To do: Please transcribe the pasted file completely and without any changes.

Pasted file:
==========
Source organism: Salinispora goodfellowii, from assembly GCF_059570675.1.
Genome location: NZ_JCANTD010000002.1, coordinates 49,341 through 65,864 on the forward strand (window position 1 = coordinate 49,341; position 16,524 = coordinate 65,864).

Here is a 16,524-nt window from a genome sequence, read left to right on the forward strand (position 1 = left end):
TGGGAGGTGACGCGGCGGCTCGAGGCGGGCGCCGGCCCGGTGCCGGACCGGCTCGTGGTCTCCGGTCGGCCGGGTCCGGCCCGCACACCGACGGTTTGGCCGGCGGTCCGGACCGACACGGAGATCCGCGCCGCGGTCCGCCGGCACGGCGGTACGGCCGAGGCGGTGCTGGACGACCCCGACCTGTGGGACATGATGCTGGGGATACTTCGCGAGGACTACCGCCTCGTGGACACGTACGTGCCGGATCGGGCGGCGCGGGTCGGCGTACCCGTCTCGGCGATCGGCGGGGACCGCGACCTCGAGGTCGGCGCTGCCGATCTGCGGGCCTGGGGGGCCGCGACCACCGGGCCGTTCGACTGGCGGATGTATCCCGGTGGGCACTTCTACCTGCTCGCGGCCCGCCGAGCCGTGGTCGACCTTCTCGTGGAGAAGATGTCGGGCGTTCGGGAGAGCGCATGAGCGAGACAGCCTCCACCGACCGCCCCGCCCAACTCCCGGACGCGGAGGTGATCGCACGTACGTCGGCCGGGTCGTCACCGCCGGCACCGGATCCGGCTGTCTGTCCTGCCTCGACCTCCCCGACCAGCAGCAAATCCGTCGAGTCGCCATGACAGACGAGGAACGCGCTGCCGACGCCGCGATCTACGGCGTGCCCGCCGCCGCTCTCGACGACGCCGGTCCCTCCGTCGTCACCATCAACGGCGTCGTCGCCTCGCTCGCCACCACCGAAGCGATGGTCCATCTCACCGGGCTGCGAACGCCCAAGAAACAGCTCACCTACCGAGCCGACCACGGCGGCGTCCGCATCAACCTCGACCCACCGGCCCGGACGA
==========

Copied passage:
Source organism: Salinispora goodfellowii, from assembly GCF_059570675.1.
Genome location: NZ_JCANTD010000002.1, coordinates 49,341 through 65,864 on the forward strand (window position 1 = coordinate 49,341; position 16,524 = coordinate 65,864).

Here is a 16,524-nt window from a genome sequence, read left to right on the forward strand (position 1 = left end):
TGGGAGGTGACGCGGCGGCTCGAGGCGGGCGCCGGCCCGGTGCCGGACCGGCTCGTGGTCTCCGGTCGGCCGGGTCCGGCCCGCACACCGACGGTTTGGCCGGCGGTCCGGACCGACACGGAGATCCGCGCCGCGGTCCGCCGGCACGGCGGTACGGCCGAGGCGGTGCTGGACGACCCCGACCTGTGGGACATGATGCTGGGGATACTTCGCGAGGACTACCGCCTCGTGGACACGTACGTGCCGGATCGGGCGGCGCGGGTCGGCGTACCCGTCTCGGCGATCGGCGGGGACCGCGACCTCGAGGTCGGCGCTGCCGATCTGCGGGCCTGGGGGGCCGCGACCACCGGGCCGTTCGACTGGCGGATGTATCCCGGTGGGCACTTCTACCTGCTCGCGGCCCGCCGAGCCGTGGTCGACCTTCTCGTGGAGAAGATGTCGGGCGTTCGGGAGAGCGCATGAGCGAGACAGCCTCCACCGACCGCCCCGCCCAACTCCCGGACGCGGAGGTGATCGCACGTACGTCGGCCGGGTCGTCACCGCCGGCACCGGATCCGGCTGTCTGTCCTGCCTCGACCTCCCCGACCAGCAGCAAATCCGTCGAGTCGCCATGACAGACGAGGAACGCGCTGCCGACGCCGCGATCTACGGCGTGCCCGCCGCCGCTCTCGACGACGCCGGTCCCTCCGTCGTCACCATCAACGGCGTCGTCGCCTCGCTCGCCACCACCGAAGCGATGGTCCATCTCACCGGGCTGCGAACGCCCAAGAAACAGCTCACCTACCGAGCCGACCACGGCGGCGTCCGCATCAACCTCGACCCACCGGCCCGGACGA